Next month, members of the Child Evangelism Fellowship will gather in the Twin Cities for a two-week event called Good News Across America. Among other things, they will be looking for local churches and parishioners willing to lead weekly meetings of religious Good News Clubs in public schools.
You may remember the story about the clubs’ inroads into Twin Cities schools that ran in this space in March. It quoted a then-new book, “The Good News Club: The Christian Right’s Assault on America’s Children,” by investigative reporter Katherine Stewart.
As it turns out, the clubs are the tip of a proverbial iceberg of evangelism. Stewart’s groundbreaking book chronicles not just the strange back-story to the clubs’ legal toe-hold on the public schoolhouse, but many other ways in which fundamentalist groups are finding their ways into the classroom. For those who support the separation of church and state, “The Good News Club” is compelling — and disturbing — reading.
If that description fits you, you should buy a copy. And then take it to one of two appearances here Stewart will make next week and ask her to sign it. On Monday, June 25, she will speak at 7:30 p.m. at Magers & Quinn Booksellers, 3038 Hennepin Ave. S., Minneapolis. On Tuesday, June 26, she will be at Common Good Books, 38 S. Snelling Ave., St. Paul, at 7 p.m.
Need further convincing? Consider the edited interview with Stewart that follows a taste of what you’ll hear.
MinnPost: Tell us how your book started.
Stewart: I was alerted to this whole phenomenon by the appearance of a Good News Club in my own daughter’s public elementary school when we were living in Santa Barbara, California. At first I thought it was no big deal, but I started to hear from parents around town whose kids attended schools where Good News Club had recently been established.
I started hearing stories about how kids attending the clubs were starting to target their non-Christian peers for what I can only describe as faith-based bullying. I heard from several parents who signed up their kids to attend the clubs and said their kids came home and told the parents that they were going to go to hell because they didn’t go to the right kind church.
The Good News Club seeks to convey the false but completely unavoidable impression in very young kids that it is actually endorsed by the school. Kids would say they knew the religion of the Good News Clubs must be true because they taught it in school.
You know how little kids are. For them, no institution has as much authority as the school. They don’t teach things in school that aren’t true.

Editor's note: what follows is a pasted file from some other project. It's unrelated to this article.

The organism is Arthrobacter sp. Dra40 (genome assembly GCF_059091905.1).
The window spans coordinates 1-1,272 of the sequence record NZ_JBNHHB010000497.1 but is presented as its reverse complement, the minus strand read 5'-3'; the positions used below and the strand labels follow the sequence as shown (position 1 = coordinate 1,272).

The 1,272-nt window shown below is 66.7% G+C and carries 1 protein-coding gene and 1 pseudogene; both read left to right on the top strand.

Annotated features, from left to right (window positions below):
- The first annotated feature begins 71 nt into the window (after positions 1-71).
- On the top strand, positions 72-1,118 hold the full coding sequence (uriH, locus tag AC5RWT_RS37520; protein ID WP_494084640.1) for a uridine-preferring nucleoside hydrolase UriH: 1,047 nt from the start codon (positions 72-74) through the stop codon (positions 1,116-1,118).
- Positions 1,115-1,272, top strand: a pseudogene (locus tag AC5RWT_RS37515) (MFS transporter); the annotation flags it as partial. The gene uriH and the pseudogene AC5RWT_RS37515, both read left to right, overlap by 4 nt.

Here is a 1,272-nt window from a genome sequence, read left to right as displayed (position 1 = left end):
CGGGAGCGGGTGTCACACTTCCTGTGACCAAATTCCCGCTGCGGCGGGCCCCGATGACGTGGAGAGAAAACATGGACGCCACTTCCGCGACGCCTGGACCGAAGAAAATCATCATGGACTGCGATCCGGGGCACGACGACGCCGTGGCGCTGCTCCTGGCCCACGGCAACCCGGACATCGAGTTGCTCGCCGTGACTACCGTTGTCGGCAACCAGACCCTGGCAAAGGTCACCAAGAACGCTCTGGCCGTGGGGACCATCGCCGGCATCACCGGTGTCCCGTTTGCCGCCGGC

This bumped up against everything I thought I knew about the separation of church and state. The more I looked into it, the more I realized that Good News Clubs were just one small part of a much larger picture.
MinnPost: Why are these clubs appearing now?
Stewart: They’re taking advantage of a 2001 U.S. Supreme Court decision, Good News Club vs. Milford Central Schools. It removed any serious Establishment Clause concerns with Good News-style activities.
Whenever a school creates what is technically known as a limited public forum — say it opens its doors to soccer or art or pretty much anything like that — it also has to allow groups such as the Good News Club because the religious activities in the club are now basically considered nothing more than speech from a certain point of view.
The number of Good News Clubs in public school went up 728 percent in the 10 years since the Milford decision. Other religious initiatives have made use of that decision as well.
They really have a much broader and deeper agenda than they appear to when a nice lady shows up in a public school and says she just want to start an after-school Bible study club for these kids. Their aim, in the words of one movement leader, is to “knock down all doors, all the barriers to all 65,000 public schools in America. Take the gospel to this open mission field now.”
MinnPost: You went on to find and write about a number of ways religion is finding its way into the schools. Give us some examples.
Stewart: Right now there are enormous resources being devoted to peer evangelism — getting kids to try to convert other children. Last fall I participated in an annual prayer event that takes place in thousands of public schools, See You at the Pole. Children gather around the American flag and pray.
It’s well established that kids are allowed to pray in school. The legal understanding is as long as they lead the prayers themselves, it’s perfectly acceptable. But the event is this huge spectacle, which it wouldn’t be without adult involvement at every level.
Churches order materials from See You at the Pole’s central offices near Fort Worth, Texas. Adults basically organize the event on behalf of their youth groups. At the one I attended local pastors told their youth groups about it and produced a slick video telling their kids to attend and put it up on YouTube.